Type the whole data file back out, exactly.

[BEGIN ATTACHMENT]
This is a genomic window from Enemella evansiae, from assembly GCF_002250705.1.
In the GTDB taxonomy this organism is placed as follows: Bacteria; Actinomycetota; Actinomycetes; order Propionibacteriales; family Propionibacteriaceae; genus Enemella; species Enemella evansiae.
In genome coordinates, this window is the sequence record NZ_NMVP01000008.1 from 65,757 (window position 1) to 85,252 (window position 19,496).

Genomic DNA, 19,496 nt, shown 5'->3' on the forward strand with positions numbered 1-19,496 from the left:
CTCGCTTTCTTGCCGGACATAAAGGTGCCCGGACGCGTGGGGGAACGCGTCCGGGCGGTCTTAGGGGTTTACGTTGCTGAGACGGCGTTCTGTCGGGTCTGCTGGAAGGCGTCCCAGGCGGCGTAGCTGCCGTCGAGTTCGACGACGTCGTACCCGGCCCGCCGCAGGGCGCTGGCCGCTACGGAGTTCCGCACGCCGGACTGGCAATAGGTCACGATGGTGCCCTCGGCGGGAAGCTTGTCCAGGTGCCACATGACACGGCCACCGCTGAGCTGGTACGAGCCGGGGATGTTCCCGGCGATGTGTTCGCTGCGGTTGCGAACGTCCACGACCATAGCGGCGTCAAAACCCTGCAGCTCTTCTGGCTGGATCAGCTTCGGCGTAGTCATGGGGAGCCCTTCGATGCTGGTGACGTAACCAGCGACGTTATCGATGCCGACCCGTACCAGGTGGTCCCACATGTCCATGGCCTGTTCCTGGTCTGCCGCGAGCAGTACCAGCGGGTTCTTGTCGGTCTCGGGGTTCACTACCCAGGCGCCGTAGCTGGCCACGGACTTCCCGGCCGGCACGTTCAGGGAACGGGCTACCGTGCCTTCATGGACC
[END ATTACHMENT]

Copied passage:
This is a genomic window from Enemella evansiae, from assembly GCF_002250705.1.
In the GTDB taxonomy this organism is placed as follows: Bacteria; Actinomycetota; Actinomycetes; order Propionibacteriales; family Propionibacteriaceae; genus Enemella; species Enemella evansiae.
In genome coordinates, this window is the sequence record NZ_NMVP01000008.1 from 65,757 (window position 1) to 85,252 (window position 19,496).

Genomic DNA, 19,496 nt, shown 5'->3' on the forward strand with positions numbered 1-19,496 from the left:
CTCGCTTTCTTGCCGGACATAAAGGTGCCCGGACGCGTGGGGGAACGCGTCCGGGCGGTCTTAGGGGTTTACGTTGCTGAGACGGCGTTCTGTCGGGTCTGCTGGAAGGCGTCCCAGGCGGCGTAGCTGCCGTCGAGTTCGACGACGTCGTACCCGGCCCGCCGCAGGGCGCTGGCCGCTACGGAGTTCCGCACGCCGGACTGGCAATAGGTCACGATGGTGCCCTCGGCGGGAAGCTTGTCCAGGTGCCACATGACACGGCCACCGCTGAGCTGGTACGAGCCGGGGATGTTCCCGGCGATGTGTTCGCTGCGGTTGCGAACGTCCACGACCATAGCGGCGTCAAAACCCTGCAGCTCTTCTGGCTGGATCAGCTTCGGCGTAGTCATGGGGAGCCCTTCGATGCTGGTGACGTAACCAGCGACGTTATCGATGCCGACCCGTACCAGGTGGTCCCACATGTCCATGGCCTGTTCCTGGTCTGCCGCGAGCAGTACCAGCGGGTTCTTGTCGGTCTCGGGGTTCACTACCCAGGCGCCGTAGCTGGCCACGGACTTCCCGGCCGGCACGTTCAGGGAACGGGCTACCGTGCCTTCATGGACC